Benjamin Gaulon -aka RECYCLISM- is an artist, researcher and art college lecturer. And to be honest, when i see how much he manages to pack in each of his job descriptions, i'm starting to suspect that he benefits from more than 24 hours per day. I've read about his artistic activities ever since i've started blogging. Often both playful and critical, his projects involve printing messages on walls using a PaintBall Gun, collecting video streams from wireless surveillance cameras, turning your videos into animated GIFs, developing radio controlled cars that physically react to messages sent on Twitter, giving an architectural dimension to the 1970s game PONG, circuit-bending, hacking, deconstructing and re-purposing "obsolete" electronic devices.
Last year, Benjamin opened the Recyclism Hacklab, a shared studio space where people interested in physical computing, gaming, interactive and media installations, programming and more can find basic electronic tools,, storage for ongoing projects but also mentoring sessions for electronic, programming, conceptual support, etc.
The GAMERZ festival invited him to show his Printball graffiti robot and i took the opening of the exhibition as a heaven-sent opportunity to catch up with Benjamin Gaulon. After that we had an email conversation which, laborious little blogger that i am, i'm going to copy / paste below:
Hi Benjamin! Let's start with one of your latest projects. The 2.4Ghz project uses an affordable and widely available wireless video receiver to hack into wireless surveillance cameras. Including the ones people use for private reason, to monitor their baby for example.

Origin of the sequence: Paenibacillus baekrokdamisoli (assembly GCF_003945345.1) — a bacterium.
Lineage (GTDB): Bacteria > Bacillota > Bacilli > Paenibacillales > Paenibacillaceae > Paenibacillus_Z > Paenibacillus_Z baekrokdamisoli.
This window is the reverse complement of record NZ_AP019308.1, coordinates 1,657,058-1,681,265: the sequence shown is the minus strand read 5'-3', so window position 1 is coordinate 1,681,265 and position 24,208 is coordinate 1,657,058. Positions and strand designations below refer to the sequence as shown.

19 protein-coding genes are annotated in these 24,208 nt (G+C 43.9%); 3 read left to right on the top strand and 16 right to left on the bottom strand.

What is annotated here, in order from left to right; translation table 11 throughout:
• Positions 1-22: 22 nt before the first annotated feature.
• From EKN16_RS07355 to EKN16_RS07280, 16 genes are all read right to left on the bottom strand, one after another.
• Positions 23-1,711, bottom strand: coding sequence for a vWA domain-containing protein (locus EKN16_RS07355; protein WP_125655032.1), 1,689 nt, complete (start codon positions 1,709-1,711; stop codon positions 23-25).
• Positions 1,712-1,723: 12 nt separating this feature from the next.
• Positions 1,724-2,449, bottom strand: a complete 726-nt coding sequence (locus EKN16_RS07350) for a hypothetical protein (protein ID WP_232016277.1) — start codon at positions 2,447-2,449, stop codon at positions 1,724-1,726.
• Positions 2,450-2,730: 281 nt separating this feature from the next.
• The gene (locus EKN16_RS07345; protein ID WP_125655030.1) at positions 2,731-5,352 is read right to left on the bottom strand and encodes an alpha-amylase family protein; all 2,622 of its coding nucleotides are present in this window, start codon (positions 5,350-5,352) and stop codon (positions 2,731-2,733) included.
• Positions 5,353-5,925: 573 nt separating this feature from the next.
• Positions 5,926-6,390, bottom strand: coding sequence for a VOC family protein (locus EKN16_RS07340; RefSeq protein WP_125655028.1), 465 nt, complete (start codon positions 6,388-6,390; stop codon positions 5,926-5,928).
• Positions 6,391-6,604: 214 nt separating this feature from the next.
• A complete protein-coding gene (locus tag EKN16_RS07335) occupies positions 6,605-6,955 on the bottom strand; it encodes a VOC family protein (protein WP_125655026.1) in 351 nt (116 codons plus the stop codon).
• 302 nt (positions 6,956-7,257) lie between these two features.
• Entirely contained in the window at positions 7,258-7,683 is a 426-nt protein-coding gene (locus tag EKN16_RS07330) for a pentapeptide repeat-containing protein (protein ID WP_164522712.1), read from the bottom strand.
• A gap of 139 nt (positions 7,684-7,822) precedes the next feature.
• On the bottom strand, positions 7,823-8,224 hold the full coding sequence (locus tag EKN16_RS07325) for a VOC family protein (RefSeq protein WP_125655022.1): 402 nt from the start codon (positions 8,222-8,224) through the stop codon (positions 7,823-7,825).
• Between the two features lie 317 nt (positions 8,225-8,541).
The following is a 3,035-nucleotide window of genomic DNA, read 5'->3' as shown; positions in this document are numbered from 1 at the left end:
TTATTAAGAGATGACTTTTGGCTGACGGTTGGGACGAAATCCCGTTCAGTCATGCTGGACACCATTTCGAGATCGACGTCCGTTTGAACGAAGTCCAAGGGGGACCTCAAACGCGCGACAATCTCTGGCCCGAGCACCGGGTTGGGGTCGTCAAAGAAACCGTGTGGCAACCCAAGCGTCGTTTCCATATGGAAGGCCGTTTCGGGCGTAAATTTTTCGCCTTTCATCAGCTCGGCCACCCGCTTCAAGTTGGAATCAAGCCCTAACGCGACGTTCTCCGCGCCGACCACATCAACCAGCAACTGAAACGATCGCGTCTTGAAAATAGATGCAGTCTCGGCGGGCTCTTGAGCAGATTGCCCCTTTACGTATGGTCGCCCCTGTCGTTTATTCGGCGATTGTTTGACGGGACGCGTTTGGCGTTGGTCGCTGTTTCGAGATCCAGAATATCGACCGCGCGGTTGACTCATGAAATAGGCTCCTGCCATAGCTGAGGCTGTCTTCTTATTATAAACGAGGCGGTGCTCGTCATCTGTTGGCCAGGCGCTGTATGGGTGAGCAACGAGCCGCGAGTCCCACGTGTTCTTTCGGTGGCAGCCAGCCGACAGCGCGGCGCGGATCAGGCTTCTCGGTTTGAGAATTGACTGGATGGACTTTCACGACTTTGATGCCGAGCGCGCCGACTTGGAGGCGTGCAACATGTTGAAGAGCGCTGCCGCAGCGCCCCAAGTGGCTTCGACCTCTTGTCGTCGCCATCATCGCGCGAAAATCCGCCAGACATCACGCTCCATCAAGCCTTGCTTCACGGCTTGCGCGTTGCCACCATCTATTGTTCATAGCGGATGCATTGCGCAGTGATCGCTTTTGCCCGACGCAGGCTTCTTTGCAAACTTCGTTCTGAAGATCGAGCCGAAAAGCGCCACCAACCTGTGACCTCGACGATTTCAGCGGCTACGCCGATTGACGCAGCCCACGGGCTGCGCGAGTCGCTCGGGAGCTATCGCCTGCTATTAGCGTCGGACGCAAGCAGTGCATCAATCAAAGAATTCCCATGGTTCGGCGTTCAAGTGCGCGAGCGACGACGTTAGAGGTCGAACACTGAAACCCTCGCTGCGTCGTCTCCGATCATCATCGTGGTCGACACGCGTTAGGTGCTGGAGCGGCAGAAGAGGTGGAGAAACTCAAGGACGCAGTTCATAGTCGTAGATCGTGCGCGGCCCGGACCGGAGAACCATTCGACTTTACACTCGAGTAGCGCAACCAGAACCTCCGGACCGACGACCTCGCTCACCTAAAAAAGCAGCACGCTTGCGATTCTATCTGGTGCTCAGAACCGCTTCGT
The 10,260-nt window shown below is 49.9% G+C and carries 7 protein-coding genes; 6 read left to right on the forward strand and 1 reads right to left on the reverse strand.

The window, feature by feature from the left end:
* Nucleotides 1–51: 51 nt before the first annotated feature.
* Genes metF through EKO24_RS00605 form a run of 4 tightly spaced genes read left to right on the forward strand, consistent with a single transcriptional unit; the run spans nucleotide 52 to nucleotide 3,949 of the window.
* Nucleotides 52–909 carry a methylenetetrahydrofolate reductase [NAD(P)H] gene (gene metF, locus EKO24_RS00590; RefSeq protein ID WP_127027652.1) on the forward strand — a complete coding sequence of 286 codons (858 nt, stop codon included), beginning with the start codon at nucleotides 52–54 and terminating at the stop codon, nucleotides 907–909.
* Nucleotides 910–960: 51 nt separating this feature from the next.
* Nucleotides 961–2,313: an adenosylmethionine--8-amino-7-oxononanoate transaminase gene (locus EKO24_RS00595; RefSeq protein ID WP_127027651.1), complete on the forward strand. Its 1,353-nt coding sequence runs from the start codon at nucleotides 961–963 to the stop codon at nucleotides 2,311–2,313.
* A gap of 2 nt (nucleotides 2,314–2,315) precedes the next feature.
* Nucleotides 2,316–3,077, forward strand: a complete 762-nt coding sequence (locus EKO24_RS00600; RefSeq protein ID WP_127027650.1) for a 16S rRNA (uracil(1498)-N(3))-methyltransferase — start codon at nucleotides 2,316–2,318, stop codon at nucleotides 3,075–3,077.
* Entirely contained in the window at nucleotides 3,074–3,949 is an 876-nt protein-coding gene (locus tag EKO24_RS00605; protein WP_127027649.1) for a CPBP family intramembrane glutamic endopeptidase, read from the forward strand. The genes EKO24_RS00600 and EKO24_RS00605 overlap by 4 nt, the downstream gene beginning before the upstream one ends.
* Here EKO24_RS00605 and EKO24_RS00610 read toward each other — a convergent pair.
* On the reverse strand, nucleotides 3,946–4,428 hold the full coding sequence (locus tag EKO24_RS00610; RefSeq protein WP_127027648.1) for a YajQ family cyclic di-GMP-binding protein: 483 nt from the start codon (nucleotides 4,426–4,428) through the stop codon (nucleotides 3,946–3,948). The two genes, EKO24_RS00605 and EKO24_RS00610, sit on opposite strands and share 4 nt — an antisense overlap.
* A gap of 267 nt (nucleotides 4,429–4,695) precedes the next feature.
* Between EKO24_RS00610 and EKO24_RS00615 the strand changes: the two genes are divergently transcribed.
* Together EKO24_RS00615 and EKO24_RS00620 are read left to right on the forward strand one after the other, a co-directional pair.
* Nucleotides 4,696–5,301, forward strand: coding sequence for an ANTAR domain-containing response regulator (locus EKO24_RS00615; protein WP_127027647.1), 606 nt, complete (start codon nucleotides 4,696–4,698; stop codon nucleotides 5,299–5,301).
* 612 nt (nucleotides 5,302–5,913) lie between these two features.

This project has 3 layers. One of them consists of placing the device in the street to reveal the presence of the cameras and to make obvious the fact that anyone can receive those signals, a fact most people don't seem to be aware of. Can you tell us about this part of the project and how people react to it?
The 2.4GHz project actually started in 2008, however I have recently made new versions for two events: Hack the City at the Science Gallery (Dublin) and Mal au Pixel at La Gaîté Lyrique (Paris). This project started with an article about a mother receiving images from the NASA space station on her baby monitor, which got me wondering how this could even be possible. After some research I found out more about the 2.4GHz video signal and how open and easy it is to receive surveillance cameras and, in some cases, baby monitors. Once I found a receiver, with a built-in display, I decided to place the device in public spaces to reveal that signal, as a street art intervention, as you said, to expose the weakness of such system.